CMA's Strategic Initiatives

Country music album sales are already up in 2002 over the same period last year with several powerhouse album

projects now hitting shelves or soon to be released including Toby Keith, Dixie Chicks, Faith Hill, Travis Tritt, Tim McGraw and Shania Twain. If the sales trend continues, country music could end the year on a high note as other musical formats struggle to maintain their share.

According to mid-year SoundScan sales figures, country and gospel are the only two music formats showing an increase over the same time period in 2001. Overall the record industry is down by 9.8%. Country's real sales numbers are up slightly from 30.1 million units in 2001 to 30.3 million units through the first half of the year. Given the overall decline, industry leaders are optimistic about country's relative position – especially given the strong year-end forecast.

Looking ahead, the top industry leaders on the CMA Board of Directors voted last week during their third quarterly meeting to adopt an updated strategic plan that focuses CMA's resources and energy on enhancing the image and growth of Country Music through CMA's franchise events – Fan Fair and the CMA Awards. The new strategic plan evolved during a two-day retreat in May attended by selected CMA board members and staff. The strategic planning sessions were facilitated by nationally known consultant Harrison Coerver, who also presented the plan to the full board on July 25.

"Our discussions covered a broad spectrum of issues impacting our industry, but as we focused on defining CMA's role–its strengths and our capabilities as a trade organization–it was evident that our ability to affect many of the music industry's current challenges is limited," said CMA Executive Director Ed Benson. "We kept coming back to our core competencies and the unanimous agreement that we should focus our attention on strengthening our franchise events as the industry moves forward over the next two or three years."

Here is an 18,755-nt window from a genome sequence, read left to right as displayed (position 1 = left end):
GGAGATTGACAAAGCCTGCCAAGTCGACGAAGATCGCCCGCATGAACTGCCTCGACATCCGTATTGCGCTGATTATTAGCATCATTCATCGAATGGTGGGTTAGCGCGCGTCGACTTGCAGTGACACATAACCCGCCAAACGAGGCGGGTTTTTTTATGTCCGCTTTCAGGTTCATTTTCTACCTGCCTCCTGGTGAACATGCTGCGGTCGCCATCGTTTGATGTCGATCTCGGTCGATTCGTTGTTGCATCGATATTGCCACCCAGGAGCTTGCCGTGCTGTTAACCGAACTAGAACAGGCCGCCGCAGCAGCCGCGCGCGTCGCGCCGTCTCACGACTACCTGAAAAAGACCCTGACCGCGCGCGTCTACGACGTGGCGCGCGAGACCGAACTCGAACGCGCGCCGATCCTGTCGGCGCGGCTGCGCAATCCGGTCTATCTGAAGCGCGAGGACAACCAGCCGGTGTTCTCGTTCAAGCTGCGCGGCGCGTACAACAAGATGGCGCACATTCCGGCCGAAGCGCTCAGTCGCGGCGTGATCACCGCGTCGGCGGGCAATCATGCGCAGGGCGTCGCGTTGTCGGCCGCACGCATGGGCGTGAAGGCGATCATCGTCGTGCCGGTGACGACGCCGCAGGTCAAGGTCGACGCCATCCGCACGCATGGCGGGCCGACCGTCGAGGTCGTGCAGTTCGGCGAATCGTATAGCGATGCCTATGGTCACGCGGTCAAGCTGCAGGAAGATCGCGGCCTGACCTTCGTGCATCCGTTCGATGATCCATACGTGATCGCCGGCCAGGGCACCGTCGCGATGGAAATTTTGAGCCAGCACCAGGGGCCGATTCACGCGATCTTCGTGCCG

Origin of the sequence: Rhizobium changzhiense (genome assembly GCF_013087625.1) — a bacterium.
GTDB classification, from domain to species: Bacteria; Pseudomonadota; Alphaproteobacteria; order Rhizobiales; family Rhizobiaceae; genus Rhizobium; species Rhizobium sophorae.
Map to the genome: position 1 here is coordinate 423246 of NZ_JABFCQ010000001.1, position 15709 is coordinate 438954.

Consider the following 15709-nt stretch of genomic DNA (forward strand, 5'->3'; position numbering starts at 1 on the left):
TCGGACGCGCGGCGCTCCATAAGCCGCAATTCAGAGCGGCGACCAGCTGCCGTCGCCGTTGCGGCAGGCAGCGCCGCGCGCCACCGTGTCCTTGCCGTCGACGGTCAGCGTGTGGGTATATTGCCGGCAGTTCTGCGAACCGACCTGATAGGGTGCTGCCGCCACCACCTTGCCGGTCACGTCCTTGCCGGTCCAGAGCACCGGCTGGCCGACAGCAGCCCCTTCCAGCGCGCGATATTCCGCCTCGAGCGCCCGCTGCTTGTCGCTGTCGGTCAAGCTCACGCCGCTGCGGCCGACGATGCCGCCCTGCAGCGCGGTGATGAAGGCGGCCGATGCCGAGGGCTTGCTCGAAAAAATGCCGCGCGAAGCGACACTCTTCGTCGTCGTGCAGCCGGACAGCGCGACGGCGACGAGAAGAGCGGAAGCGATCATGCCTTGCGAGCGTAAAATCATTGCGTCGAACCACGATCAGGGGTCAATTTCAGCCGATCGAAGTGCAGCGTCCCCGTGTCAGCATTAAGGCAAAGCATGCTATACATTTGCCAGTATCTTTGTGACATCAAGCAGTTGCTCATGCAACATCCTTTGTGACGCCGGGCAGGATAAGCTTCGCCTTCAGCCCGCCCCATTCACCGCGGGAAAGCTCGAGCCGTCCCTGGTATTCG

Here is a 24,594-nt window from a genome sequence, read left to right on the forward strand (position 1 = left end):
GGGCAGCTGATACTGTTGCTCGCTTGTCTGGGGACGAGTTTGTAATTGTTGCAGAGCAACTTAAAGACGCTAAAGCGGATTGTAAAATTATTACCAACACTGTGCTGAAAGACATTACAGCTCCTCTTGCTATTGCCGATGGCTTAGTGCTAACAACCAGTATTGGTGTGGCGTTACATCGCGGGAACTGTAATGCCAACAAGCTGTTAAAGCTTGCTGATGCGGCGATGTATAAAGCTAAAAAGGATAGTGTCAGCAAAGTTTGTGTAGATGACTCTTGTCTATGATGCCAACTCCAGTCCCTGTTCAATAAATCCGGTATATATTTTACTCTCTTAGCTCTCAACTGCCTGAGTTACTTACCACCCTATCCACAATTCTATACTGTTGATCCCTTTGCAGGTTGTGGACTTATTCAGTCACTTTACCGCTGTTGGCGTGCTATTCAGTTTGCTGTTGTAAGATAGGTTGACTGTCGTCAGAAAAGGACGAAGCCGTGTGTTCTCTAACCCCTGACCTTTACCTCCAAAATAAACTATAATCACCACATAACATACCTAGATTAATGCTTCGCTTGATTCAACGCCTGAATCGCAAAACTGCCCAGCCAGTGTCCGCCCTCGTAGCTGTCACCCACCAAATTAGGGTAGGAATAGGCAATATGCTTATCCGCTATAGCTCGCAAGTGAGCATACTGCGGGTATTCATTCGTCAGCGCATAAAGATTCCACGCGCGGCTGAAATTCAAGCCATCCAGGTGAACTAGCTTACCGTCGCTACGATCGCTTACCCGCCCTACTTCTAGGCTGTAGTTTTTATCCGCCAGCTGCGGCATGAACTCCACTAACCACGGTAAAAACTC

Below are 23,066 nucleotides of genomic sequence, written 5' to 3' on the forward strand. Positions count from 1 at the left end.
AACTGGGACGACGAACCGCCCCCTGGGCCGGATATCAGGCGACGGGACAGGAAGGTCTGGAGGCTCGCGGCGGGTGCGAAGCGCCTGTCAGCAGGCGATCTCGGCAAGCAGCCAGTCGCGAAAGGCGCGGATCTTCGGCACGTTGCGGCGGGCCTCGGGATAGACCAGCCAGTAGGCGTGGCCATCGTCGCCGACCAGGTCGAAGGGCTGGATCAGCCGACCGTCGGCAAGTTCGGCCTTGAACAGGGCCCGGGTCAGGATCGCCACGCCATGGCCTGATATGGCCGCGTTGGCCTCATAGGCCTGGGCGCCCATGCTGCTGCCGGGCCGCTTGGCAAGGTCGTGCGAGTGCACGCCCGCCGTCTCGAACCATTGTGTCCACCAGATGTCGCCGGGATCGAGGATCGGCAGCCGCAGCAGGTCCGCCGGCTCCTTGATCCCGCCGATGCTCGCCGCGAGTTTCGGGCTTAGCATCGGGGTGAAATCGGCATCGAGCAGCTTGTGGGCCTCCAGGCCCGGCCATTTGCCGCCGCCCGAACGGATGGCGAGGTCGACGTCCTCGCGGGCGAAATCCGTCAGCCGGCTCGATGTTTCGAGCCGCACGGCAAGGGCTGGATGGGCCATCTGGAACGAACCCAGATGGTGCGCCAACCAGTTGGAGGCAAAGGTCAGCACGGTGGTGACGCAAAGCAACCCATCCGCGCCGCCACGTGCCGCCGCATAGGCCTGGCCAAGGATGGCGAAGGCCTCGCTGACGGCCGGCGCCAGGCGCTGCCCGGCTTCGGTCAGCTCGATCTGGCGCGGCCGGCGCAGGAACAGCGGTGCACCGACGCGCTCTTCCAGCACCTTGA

The CMA Board of Directors adopted a three-tier plan. The first priority would be to further establish Fan Fair as a world-class music festival, capitalizing on the event's successful move to downtown Nashville, increasing attendance and national media coverage. The event is a four-day, international platform for country music with family values at its heart.

"Fan Fair is a showcase of everything that makes country music resonate with America," Benson said. "We have legends, superstars and great new acts. We feature music from all corners of the format–contemporary, bluegrass, traditional, alternative and more. And it is wrapped around the unique personal relationship that the artists have with their fans. At the end of the day, it's that interaction which distinguishes Fan Fair from all other music festivals."

Secondly, the CMA Board wants to maximize the value and impact of the CMA Awards. The annual Awards' broadcast is a powerful introduction to viewers who may be occasional or non-Country Music consumers. Capturing their attention and interest by consistently showcasing country's best helps grow the market for the music. CMA will pursue this goal in several ways including further enhancing the show's production values, stronger marketing and promotion supporting the Awards and continuing to evaluate future dates and locations for optimal impact.

Finally, at the foundation of everything CMA hopes to accomplish as a trade association are relationships with the artists. The artists are the industry's most vital assets. The CMA Board recommended development of a formal outreach program to improve CMA's artist relations. Many artists are not fully aware of what CMA does and how it operates. The initiative will involve shaping CMA's artist relationships early in an artist's career; some new interaction and education opportunities; and designating CMA staff to concentrate on artist relations.

"The Board understands that CMA can't fix the economy or the overall state of the industry, but there are areas in which CMA can make a big difference for the good of everyone," Benson said. "And that is where we want to focus."

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